This past Saturday night, I rounded up some friends, packed a cooler full of sparkling Crémant d’Alsace and pink pét-nats from Bar & Garden, and headed down to Bonton Farms in South Dallas.
The pervasive challenges faced by residents of Southern Dallas are felt most acutely in the small neighborhood of Bonton, where half of the population lives below the poverty line.
It's called the Green Mater Sandwich, the "maters" being thick slices of green tomato, fried to a jellied sweetness with a crunchy, pebbled cornmeal crust clinging just so.
Originally, Bonton founder and executive director Daron Babcock envisioned a fresh market in the sleek, modern space at the dead-end of Bexar Street.
My sister came into town from Denver for a long weekend visit, sans husband and kids. I decided we should eat our way around town. Here’s what we did.
Within the small South Dallas neighborhood of Bonton, there exists an agricultural intervention designed "to restore lives, create jobs, and ignite hope in the most forgotten and neglected neighborhoods for the most marginalized and vulnerable people."
Bonton Farms is redefining community in its neighborhood in South Dallas in unique ways.
On the back side of Bonton Farms, one of the country's largest urban gardens here in South Dallas, lies a row of fencing painted with inspiring messages, just past the goats and tomato vines.
For the past eight years, I have witnessed the good work that members of our FC Dallas family have been involved with in their communities locally and globally.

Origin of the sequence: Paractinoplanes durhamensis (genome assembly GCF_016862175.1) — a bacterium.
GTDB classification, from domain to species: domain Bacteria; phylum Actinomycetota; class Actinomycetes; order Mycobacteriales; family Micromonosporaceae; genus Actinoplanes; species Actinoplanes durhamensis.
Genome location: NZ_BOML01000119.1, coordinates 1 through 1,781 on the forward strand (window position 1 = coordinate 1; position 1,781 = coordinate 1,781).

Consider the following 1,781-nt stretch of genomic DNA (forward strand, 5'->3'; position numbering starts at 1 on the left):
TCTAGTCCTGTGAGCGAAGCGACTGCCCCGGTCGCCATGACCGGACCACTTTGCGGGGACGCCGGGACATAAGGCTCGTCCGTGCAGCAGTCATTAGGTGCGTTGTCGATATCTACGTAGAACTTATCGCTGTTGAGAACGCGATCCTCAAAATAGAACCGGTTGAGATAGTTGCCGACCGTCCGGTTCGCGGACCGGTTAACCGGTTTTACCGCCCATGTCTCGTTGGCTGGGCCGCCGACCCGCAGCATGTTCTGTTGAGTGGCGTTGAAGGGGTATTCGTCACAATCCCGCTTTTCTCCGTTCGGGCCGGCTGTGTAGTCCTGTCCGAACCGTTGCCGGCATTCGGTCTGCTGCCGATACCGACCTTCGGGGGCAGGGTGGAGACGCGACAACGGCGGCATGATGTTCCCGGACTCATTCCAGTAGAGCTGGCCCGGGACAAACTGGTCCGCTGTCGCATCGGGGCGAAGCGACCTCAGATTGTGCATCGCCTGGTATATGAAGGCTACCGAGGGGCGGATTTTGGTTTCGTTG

Trog Trogdon grew up in a small town in Missouri with big dreams for his future.
I’ve got some good news to report. The construction of the market is well underway, as you can see from the photo above.
After his first wife’s death, Daron Babcock started picking bar fights and snorting rails of coke. Then he did something even crazier. He started a farm in South Dallas.
Last year, to cover its rear after cutting poor ol' Costco a $3 million check to open a North Dallas location, the city dangled the same amount in front of big-name grocers in the hopes they'd plant a store or two in a southern Dallas food desert.
"We didn't grow up with none of this stuff around," said Clifton Resse, a lifelong Dallas resident and the head bee keeper at Bonton Farms.
Surrounded by traffic, concrete, and corner stores is a 1.1 acre farm located in the middle of south Dallas.
The dusty black pickup rocked back and forth along the dirt path as it charged forward into new territory.
Just two short years ago, the south Dallas lot where Bonton Farms sits today was abandoned – overflowing with trash and overgrown trees.
So when Daron Babcock planted a garden next to his South Dallas home three years ago, he called it an ‘act of defiance’.